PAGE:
Carlisle 6-7 Vale of Lune

Vale of Lune captain Sam Wallbank scored the decisive try at Carlisle.
Vale of Lune captain Sam Wallbank scored the decisive try at Carlisle.
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Vale of Lune struck late at Carlisle to record back-to-back victories in North One West.

The visitors didn’t reach the heights of their win against Kendal last time out with a youthful Carlisle side more than capable of meeting Vale’s challenge in addition to always posing a threat when they went onto the front foot.

Defences were on top but this did not mean the game was a boring affair.

Far from it, there was passion a plenty between two well-matched squads and for long periods the game was evenly balanced but with the clock ticking down and trailing 6-0, the Vale appeared to be heading for defeat before suddenly they turned the game on its head.

Even though lock Andy Powers was off the field having been shown a yellow card that led to the home side’s second penalty, the Vale started to take the game to Carlisle in a concerted manner.

Oliver Carter took a quick tap penalty to carve a huge opening in Carlisle’s defence and suddenly the Cumbrian’s were scrambling deep in the their half.

The pressure started to mount, the Vale’s rolling mauls was eating up valuable metres and sapping Carlisle’s energies.

Scrum time began to work in Vale’s favour, Carlisle desperately clung on as scrum followed scrum in rapid succession and then the inevitable happened, they had a player yellow card.

Back into action came Powers to add extra oomph to a five metre scrum which drove Carlisle over the whitewash and amidst all the whooping and hollering skipper Sam Wallbank claimed the try.

A calm Carter lined up the conversion, slightly to the left of the uprights, and directed the ball between the posts with a well struck thump in the 79th minute.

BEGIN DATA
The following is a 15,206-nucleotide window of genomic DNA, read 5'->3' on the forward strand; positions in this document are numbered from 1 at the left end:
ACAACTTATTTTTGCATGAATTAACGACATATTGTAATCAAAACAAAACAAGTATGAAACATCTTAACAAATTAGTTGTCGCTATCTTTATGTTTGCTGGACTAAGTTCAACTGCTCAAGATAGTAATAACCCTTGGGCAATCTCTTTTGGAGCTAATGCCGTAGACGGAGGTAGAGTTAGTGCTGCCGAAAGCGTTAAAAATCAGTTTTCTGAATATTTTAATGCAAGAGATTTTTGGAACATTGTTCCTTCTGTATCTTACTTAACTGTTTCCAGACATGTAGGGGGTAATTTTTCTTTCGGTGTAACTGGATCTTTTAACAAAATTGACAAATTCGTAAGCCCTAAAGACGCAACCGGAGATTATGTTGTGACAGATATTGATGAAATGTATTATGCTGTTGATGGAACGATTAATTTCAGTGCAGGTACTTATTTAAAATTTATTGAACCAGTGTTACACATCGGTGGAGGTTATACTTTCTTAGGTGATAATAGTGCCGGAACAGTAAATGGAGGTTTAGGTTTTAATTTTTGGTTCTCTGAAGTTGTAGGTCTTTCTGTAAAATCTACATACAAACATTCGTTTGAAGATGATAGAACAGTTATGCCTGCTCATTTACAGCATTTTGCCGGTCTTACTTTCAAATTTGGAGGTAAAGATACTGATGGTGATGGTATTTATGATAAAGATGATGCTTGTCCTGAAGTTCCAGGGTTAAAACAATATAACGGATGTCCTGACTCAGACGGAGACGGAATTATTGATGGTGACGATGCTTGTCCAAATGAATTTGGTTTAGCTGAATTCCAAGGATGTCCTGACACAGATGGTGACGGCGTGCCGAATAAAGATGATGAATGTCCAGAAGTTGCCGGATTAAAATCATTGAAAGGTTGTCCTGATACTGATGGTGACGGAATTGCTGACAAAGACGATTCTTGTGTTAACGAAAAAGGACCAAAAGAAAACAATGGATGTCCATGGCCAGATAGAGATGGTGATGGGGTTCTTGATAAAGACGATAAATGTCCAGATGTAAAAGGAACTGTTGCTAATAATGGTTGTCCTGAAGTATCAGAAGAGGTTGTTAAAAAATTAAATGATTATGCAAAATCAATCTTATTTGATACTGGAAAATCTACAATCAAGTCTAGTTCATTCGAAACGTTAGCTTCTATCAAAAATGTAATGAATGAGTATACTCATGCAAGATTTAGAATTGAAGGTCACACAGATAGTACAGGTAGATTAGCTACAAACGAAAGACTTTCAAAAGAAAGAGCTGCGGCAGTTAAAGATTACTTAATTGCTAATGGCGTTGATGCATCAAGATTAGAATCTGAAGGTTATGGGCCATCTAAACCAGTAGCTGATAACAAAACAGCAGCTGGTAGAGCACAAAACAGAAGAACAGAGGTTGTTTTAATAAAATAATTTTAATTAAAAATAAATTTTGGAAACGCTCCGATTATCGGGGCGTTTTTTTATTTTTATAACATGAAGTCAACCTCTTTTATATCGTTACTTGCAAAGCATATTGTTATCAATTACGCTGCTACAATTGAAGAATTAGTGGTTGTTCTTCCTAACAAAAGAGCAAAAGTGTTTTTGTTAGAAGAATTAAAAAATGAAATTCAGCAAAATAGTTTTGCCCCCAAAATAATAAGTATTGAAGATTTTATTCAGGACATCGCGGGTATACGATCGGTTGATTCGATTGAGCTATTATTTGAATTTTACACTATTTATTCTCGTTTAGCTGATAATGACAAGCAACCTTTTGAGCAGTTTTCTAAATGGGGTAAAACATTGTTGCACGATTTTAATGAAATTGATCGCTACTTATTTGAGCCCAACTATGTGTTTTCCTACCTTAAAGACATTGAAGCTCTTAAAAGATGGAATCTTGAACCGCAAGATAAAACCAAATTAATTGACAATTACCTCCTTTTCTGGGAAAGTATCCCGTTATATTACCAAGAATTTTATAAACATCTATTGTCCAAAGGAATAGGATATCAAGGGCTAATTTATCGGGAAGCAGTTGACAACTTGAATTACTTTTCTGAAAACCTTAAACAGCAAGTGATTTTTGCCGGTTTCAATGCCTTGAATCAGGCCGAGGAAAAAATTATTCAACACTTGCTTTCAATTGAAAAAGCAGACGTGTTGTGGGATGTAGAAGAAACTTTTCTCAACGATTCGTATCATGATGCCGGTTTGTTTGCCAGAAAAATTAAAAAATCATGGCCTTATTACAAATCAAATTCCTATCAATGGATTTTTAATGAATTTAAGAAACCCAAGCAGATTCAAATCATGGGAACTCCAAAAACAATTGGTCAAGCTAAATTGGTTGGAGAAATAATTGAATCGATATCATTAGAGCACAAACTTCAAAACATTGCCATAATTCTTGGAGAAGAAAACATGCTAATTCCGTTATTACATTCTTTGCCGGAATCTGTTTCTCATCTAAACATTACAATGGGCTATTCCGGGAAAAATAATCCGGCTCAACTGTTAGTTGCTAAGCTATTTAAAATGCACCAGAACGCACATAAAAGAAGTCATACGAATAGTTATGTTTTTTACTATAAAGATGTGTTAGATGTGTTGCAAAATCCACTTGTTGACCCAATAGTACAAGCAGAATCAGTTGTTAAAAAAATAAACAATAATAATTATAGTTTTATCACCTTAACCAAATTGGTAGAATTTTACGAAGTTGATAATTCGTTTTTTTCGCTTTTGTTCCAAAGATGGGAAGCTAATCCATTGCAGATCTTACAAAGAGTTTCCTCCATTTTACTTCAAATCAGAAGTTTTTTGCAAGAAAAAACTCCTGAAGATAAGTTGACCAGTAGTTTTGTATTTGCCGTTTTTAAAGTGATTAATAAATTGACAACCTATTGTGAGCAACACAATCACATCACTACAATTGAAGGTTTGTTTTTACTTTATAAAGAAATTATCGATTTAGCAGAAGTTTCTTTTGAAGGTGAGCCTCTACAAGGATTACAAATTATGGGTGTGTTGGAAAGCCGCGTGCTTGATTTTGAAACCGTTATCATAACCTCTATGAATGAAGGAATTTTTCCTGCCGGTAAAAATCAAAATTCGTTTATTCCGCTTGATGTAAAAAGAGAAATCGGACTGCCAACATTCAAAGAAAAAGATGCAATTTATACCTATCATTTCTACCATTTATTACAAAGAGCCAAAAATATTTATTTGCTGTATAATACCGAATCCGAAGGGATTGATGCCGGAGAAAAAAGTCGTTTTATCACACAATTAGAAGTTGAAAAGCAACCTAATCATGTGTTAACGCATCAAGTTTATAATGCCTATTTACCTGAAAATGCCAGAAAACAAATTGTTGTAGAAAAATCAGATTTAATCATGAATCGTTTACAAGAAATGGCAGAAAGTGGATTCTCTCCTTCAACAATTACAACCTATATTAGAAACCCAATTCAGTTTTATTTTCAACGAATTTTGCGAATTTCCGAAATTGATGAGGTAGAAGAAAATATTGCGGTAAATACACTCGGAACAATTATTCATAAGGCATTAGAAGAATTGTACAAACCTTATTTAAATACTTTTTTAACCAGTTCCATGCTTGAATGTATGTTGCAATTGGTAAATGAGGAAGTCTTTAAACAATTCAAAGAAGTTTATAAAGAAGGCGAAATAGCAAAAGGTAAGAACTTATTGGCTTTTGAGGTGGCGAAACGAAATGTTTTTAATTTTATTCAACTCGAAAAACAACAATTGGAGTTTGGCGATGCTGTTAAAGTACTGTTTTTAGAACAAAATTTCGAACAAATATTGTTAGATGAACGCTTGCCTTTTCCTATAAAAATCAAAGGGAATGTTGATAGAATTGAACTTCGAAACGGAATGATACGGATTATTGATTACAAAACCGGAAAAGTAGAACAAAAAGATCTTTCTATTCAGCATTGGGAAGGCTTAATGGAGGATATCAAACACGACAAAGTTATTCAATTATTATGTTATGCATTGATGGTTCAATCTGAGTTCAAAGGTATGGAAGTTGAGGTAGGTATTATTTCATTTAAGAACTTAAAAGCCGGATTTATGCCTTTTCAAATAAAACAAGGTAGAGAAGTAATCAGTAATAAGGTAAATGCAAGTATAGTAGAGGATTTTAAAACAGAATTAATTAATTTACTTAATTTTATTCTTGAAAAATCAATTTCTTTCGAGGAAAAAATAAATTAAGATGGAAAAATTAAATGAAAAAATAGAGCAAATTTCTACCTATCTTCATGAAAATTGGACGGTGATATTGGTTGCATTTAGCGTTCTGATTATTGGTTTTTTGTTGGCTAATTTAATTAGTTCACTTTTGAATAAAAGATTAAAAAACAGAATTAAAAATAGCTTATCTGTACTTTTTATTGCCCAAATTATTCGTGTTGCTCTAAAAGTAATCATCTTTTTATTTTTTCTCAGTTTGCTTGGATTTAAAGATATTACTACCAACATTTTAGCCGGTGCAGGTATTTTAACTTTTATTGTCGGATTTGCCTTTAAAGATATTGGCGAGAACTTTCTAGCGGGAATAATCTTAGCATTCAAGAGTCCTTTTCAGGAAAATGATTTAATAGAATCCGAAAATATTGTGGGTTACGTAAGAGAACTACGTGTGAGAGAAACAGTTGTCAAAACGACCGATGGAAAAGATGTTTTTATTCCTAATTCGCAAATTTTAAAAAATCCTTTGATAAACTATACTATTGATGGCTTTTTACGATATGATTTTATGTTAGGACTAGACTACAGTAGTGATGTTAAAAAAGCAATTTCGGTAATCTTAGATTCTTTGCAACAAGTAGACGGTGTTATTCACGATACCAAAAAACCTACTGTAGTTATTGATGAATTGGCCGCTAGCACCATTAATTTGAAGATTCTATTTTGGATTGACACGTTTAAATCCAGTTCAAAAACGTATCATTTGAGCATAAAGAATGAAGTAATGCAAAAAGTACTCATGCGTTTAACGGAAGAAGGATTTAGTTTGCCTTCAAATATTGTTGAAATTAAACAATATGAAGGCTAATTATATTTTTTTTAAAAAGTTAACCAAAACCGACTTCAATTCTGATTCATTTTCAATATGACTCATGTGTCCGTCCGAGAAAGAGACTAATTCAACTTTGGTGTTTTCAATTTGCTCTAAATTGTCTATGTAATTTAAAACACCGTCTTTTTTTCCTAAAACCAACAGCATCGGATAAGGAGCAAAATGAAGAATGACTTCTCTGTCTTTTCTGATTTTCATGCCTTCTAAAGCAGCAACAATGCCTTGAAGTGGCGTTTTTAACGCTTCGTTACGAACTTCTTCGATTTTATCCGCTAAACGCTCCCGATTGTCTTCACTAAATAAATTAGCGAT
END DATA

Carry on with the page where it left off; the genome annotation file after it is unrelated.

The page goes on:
It should have been game over but the Vale dithered from the restart and played into Carlisle’s hands, who were smarting after conceding their lead.

All that was required was either to boot the ball into touch or heave it as far downfield as possible, but the Vale did neither.

They tried to run the ball and were trapped, eventually it was paddled unconvincingly into touch.

Carlisle’s line out was full of nervous energy but they did draw a scrum from the untidiness.

The Vale looked solid enough, they nudged Carlisle round but referee Pellow blew a long blast on his whistle and raised his arm to signal a penalty against the visitors.

Stand off Damien Armstrong lined up his crucial kick but to the relief of the Vale and Carlisle’s disappointment the ball slid by the left hand upright, to give the Vale not only their first away win in North One West since September 15 but their first double.

After an enterprising opening from both sides Armstrong kicked a penalty goal on the seventh minute but their was little to chose between two clubs who were separated by four points before kick off.

Vale did not really get to grips with the first half, defending well without really threatening Carlisle’s line after some early scoring chances went begging.

A golden opportunity for the Vale to score presented itself in the 56th minute when Alistair Richards raced out of Vale’s half. Rob Lamberton, who was elusive throughout, carried on the move, Andy Garnett raced for the corner but in a two-on-one situation the Vale made a hash of the state of affairs and came away empty handed.

In the 65th minute Vale’s misdemeanours were punished with Armstrong’s second penalty but this set back only galvanised the Vale who started to play their most cohesive rugby of the game.

Just when a Vale victory appeared so near yet so far the breakthrough came, followed by an agonising of three minutes of extra time.